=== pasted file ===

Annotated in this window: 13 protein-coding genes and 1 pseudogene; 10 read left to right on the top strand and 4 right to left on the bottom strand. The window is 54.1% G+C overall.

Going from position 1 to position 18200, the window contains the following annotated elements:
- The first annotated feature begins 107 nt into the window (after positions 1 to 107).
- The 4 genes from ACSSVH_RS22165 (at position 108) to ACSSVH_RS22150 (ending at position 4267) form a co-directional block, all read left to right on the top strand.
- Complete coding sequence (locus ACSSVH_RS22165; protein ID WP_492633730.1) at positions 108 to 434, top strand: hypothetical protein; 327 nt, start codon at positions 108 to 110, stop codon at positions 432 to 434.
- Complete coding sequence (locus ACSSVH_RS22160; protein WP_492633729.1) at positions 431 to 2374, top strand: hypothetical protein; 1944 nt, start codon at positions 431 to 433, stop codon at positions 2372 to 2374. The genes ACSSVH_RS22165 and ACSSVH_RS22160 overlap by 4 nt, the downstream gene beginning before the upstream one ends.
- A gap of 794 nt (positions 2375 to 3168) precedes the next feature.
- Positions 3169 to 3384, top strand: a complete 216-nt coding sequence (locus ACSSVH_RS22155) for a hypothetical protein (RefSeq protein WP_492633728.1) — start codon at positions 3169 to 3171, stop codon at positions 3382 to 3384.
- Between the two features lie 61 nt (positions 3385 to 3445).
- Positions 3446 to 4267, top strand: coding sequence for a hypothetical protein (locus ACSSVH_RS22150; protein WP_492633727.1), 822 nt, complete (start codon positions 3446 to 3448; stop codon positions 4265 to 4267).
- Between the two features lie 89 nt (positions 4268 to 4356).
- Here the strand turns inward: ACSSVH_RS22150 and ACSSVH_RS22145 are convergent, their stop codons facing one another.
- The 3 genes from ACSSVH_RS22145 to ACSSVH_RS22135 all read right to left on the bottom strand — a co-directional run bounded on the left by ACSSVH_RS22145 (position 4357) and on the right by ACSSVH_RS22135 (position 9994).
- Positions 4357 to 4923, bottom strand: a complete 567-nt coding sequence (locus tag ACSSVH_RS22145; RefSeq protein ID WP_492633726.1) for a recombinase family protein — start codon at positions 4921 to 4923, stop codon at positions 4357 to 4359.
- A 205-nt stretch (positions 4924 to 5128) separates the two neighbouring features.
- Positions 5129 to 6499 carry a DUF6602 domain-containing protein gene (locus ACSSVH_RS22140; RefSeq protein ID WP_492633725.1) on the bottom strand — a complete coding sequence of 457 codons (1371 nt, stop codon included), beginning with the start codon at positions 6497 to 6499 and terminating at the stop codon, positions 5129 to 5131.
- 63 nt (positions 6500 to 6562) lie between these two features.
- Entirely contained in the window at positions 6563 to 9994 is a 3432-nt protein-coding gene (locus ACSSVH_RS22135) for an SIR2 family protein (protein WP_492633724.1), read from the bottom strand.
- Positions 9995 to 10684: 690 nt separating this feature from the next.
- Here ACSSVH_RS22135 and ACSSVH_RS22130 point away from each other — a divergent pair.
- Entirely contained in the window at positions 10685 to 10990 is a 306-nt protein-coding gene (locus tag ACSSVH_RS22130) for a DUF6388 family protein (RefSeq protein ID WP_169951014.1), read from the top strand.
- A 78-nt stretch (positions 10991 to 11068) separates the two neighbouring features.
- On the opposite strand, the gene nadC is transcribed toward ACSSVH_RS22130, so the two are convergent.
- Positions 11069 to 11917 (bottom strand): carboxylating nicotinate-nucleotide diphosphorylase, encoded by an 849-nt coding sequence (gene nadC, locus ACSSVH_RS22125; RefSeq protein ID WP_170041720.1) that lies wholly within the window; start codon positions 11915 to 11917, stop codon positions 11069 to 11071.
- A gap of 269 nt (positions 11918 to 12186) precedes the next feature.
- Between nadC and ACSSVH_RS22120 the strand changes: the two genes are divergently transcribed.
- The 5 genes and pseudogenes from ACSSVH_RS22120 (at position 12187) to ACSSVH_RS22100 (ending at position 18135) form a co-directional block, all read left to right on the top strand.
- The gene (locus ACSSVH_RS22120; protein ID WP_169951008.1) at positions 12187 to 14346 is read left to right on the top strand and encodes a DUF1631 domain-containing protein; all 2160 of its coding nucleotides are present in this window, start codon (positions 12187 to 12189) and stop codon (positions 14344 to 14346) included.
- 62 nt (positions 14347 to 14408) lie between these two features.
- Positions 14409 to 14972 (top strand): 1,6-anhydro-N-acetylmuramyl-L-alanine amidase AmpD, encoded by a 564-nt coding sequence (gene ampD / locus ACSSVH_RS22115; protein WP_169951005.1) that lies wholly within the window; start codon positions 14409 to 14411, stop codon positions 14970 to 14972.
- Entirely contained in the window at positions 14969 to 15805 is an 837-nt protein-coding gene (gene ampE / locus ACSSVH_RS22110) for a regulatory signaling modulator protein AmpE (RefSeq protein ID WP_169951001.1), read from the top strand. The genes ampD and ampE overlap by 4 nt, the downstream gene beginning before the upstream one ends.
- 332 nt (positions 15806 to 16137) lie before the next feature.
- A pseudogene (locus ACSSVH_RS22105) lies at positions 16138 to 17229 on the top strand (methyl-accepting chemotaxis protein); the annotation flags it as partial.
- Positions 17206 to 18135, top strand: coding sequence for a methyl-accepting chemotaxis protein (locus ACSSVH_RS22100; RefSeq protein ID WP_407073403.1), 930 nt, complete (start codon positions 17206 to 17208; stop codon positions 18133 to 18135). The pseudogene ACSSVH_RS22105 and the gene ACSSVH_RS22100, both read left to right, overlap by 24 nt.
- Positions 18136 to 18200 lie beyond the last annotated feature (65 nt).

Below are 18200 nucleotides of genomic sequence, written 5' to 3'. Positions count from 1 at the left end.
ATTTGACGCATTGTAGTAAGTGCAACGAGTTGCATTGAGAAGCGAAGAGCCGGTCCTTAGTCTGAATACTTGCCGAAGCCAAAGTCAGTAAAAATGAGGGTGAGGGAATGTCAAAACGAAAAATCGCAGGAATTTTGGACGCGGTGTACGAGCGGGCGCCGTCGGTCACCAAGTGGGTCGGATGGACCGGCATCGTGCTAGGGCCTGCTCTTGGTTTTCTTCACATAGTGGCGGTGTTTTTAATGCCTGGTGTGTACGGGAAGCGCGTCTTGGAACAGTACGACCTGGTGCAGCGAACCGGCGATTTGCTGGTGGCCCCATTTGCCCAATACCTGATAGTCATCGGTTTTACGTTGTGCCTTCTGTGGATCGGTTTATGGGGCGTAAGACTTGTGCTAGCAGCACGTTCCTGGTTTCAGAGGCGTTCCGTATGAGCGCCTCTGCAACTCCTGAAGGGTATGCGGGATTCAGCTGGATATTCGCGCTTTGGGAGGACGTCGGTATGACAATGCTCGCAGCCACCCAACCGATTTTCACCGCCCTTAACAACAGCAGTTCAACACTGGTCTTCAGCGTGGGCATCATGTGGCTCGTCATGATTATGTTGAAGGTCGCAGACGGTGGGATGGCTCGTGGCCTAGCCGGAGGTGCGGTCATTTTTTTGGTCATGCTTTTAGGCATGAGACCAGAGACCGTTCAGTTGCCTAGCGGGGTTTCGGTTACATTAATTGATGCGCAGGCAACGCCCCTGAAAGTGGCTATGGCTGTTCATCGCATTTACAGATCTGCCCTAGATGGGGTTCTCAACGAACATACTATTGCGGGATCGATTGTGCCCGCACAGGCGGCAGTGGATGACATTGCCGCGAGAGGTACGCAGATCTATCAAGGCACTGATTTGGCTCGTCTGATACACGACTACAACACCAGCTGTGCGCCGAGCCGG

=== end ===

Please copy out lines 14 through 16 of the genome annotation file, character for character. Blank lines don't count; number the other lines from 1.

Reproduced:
- Positions 4357 to 4923, bottom strand: a complete 567-nt coding sequence (locus tag ACSSVH_RS22145; RefSeq protein ID WP_492633726.1) for a recombinase family protein — start codon at positions 4921 to 4923, stop codon at positions 4357 to 4359.
- A 205-nt stretch (positions 4924 to 5128) separates the two neighbouring features.
- Positions 5129 to 6499 carry a DUF6602 domain-containing protein gene (locus ACSSVH_RS22140; RefSeq protein ID WP_492633725.1) on the bottom strand — a complete coding sequence of 457 codons (1371 nt, stop codon included), beginning with the start codon at positions 6497 to 6499 and terminating at the stop codon, positions 5129 to 5131.